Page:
Tuesday, 20 July 2010

Tips for web-ready images

I originally posted this over on SONSI, where I practice my webmaster skills.  I thought it might be useful to some Flying Trilobite readers.

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Recently I was asked,
“Could you help me with understanding how to format my photos for upload and how to add the transparent © symbol? (see below) If these are questions that many have already asked, maybe a FAQ on the site would be a good idea?”
We discussed it, and I thought I’d share my quick tips here and the whole intertubes.
If you use software like Photoshop or Gimp to alter the size of your files, aim to make them 100kb or less in size.  (Most of mine fall into the 75kb range).  There’s generally three things that affect file size: colour, dimensions of the image and quality of the image.
Colour: Typically, you are not going to want to reduce your colour range, unless it’s a colour scan of a black and white image.  So let’s leave that alone.
Dimensions of the image: you can often find ways to alter this (keep your proportions the same) under names like”canvas size” or just look for how many pixels wide and high the image is.  Typically, I tend to make things somewhere around 500-800 pixels on the larger side.  Most people don’t want to click to enlarge an image and have it expand to be bigger than their monitor.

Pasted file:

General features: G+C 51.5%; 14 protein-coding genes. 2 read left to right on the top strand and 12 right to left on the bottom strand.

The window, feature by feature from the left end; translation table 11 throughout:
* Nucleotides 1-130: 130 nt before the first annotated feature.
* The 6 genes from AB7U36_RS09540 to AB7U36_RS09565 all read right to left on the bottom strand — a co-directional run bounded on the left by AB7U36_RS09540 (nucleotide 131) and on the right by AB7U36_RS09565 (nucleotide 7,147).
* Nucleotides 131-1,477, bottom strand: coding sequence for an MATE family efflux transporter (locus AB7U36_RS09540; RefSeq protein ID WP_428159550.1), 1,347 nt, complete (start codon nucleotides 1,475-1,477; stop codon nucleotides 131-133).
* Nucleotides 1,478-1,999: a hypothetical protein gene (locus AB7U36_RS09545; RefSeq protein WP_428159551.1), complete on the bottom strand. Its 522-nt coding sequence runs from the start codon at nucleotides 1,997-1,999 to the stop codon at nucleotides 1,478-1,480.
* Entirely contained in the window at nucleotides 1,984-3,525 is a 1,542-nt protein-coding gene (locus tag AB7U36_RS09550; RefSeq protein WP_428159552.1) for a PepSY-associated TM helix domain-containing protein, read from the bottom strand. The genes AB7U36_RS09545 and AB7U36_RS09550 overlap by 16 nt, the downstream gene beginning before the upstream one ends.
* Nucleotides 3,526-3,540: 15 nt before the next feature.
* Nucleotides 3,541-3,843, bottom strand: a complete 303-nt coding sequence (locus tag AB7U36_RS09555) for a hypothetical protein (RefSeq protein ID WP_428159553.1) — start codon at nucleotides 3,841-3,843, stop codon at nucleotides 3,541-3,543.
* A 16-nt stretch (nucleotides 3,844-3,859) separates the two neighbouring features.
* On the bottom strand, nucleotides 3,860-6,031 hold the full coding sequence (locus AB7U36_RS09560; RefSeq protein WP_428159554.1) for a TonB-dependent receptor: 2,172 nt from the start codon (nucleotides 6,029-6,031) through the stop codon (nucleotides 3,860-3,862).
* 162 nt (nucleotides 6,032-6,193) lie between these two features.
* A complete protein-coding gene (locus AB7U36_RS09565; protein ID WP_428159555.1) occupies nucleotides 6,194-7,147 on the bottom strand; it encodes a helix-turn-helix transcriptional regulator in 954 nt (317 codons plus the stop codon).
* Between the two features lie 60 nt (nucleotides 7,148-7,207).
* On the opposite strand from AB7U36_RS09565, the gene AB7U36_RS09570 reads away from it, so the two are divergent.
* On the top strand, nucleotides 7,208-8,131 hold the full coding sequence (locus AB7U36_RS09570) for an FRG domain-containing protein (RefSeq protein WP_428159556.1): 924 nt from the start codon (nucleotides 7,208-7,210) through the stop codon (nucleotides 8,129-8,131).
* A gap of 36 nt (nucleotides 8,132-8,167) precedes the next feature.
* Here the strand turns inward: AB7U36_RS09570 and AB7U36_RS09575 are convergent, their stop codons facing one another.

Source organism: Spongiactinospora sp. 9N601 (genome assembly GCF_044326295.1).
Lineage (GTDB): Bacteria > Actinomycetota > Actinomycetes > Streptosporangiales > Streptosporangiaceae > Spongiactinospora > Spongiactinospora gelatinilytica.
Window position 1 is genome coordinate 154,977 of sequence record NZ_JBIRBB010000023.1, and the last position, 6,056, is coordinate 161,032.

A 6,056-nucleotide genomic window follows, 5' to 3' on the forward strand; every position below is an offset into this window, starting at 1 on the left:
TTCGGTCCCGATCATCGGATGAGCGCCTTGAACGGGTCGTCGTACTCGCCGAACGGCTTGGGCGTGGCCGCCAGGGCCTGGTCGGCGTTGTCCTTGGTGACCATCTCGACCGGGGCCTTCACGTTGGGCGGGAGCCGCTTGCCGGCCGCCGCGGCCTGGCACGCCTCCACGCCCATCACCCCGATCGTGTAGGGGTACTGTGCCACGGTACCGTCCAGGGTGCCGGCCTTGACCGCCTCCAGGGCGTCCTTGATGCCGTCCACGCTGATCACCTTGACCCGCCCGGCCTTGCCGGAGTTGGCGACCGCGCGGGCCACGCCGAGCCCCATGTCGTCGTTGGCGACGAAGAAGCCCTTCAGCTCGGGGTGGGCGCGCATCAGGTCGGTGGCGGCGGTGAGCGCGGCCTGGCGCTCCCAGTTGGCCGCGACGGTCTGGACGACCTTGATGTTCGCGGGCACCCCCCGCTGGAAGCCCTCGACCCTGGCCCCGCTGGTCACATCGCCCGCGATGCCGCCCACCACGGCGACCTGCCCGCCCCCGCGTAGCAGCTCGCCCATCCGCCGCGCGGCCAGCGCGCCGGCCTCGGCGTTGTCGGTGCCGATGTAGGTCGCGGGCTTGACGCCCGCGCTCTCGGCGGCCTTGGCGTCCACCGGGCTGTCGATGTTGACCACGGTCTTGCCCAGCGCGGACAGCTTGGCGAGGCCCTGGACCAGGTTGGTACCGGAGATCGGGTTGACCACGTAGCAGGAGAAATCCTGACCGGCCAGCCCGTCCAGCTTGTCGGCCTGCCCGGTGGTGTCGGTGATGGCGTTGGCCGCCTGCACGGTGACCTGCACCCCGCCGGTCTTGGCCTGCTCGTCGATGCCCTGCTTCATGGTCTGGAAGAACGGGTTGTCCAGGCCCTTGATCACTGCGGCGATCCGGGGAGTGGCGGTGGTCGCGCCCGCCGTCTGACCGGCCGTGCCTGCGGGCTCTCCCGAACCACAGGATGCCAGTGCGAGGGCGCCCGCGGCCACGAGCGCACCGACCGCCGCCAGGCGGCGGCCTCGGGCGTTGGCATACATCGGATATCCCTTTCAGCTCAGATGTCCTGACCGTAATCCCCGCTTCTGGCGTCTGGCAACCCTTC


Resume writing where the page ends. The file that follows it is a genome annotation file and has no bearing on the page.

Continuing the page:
Quality of the image: This is a dodgy one, since most of us want everything crystal-clear.  However, jpeg files can be compressed quite well without losing a lot of resolution, at least for posting online.  Not good for submitting to a magazine or for getting prints, but online it’s great.  In Photoshop, use the “save for web” feature (you can monkey with canvas size there too).  In Gimp, you get the option when you save the Gimp file as a jpeg.
I’ve mentioned Gimp a couple of times – it’s a decent, FREE alternative to Photoshop that can do (kinda-almost) everything Photoshop Elements can.  There’s no insidious pop-ups or programming.  It just works really well.   (I do not work for them or receive any cool kickbacks.)   You can find it here. http://www.gimp.org/
To put a copyright symbol on your work, go into the text tool on software like Photoshop, Gimp or many others and hold down ALT and type 0169 .  Let go of ALT and the © should appear.  Or you can cut-and-paste it from this post.
Anyone have any other quick tips?

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